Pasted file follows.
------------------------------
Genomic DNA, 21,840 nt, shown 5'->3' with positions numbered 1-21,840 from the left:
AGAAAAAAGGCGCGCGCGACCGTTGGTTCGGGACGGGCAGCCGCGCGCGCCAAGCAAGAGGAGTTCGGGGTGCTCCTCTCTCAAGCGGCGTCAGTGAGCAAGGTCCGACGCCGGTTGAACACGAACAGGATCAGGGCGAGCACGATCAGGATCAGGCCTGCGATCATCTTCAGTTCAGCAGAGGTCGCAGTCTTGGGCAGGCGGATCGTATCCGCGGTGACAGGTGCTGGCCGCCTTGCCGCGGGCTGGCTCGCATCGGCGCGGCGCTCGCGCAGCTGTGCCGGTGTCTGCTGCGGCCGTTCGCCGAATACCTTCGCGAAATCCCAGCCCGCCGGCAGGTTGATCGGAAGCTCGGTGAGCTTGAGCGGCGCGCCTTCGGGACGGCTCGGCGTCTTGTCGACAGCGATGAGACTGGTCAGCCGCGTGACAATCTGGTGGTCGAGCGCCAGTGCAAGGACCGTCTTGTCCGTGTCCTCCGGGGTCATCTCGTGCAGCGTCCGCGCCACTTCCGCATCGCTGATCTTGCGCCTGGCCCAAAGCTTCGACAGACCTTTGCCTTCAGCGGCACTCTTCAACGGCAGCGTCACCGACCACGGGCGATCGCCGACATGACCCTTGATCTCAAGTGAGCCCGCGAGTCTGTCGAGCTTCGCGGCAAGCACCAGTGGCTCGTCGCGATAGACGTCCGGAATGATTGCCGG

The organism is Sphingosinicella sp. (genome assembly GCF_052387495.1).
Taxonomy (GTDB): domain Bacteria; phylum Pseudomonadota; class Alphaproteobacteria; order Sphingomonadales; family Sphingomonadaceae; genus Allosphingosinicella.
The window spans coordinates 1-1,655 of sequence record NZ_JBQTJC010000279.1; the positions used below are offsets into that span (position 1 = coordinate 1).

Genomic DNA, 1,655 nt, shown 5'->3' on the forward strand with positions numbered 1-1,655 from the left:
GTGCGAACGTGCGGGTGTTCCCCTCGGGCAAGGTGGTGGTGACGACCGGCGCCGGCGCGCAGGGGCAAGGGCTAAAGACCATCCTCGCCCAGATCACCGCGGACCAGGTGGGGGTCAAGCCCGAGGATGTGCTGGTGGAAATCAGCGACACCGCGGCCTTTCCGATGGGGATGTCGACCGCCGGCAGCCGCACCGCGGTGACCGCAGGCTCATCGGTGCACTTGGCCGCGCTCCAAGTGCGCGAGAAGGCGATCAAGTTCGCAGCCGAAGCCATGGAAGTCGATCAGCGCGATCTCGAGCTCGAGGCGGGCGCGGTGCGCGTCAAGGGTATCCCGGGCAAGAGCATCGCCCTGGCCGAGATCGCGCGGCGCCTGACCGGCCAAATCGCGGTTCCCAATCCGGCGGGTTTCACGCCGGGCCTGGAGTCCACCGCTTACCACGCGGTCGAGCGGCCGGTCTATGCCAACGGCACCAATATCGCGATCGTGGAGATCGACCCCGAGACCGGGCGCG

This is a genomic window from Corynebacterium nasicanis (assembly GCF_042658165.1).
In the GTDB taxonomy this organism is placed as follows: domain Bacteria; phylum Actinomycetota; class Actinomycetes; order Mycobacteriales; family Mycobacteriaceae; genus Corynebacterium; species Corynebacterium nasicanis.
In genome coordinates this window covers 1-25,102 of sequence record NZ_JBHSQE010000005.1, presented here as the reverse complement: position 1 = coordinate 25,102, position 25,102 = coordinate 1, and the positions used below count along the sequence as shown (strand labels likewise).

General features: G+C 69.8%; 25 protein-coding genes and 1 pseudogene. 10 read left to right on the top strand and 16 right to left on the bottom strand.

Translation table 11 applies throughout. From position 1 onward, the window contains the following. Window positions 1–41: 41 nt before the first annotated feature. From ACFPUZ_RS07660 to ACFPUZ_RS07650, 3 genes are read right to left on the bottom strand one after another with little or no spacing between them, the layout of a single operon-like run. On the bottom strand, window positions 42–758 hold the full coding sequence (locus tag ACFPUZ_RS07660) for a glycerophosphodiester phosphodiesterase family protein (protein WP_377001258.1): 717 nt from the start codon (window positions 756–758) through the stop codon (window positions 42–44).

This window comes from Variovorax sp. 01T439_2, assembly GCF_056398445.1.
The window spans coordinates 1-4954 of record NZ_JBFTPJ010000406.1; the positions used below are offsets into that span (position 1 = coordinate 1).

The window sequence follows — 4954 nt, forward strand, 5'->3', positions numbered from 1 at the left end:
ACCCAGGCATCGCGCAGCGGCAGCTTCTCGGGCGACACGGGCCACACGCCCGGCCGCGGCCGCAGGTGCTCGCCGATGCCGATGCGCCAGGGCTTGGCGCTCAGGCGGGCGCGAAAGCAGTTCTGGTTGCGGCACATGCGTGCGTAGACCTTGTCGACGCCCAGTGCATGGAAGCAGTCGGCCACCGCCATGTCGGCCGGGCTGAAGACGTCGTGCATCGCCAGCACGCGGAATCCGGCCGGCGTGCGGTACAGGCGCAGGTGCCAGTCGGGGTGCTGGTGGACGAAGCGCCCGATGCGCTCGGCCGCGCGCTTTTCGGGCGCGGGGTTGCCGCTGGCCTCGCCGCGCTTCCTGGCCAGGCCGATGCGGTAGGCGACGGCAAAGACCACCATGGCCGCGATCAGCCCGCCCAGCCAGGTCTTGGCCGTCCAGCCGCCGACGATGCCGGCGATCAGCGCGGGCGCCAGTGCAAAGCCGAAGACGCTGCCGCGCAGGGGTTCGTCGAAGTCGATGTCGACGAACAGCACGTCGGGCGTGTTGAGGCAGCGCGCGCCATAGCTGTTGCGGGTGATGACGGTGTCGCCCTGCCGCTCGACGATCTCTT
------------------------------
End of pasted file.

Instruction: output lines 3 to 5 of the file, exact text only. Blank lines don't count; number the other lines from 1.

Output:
The organism is Sphingosinicella sp. (genome assembly GCF_052387495.1).
Taxonomy (GTDB): domain Bacteria; phylum Pseudomonadota; class Alphaproteobacteria; order Sphingomonadales; family Sphingomonadaceae; genus Allosphingosinicella.
The window spans coordinates 1-1,655 of sequence record NZ_JBQTJC010000279.1; the positions used below are offsets into that span (position 1 = coordinate 1).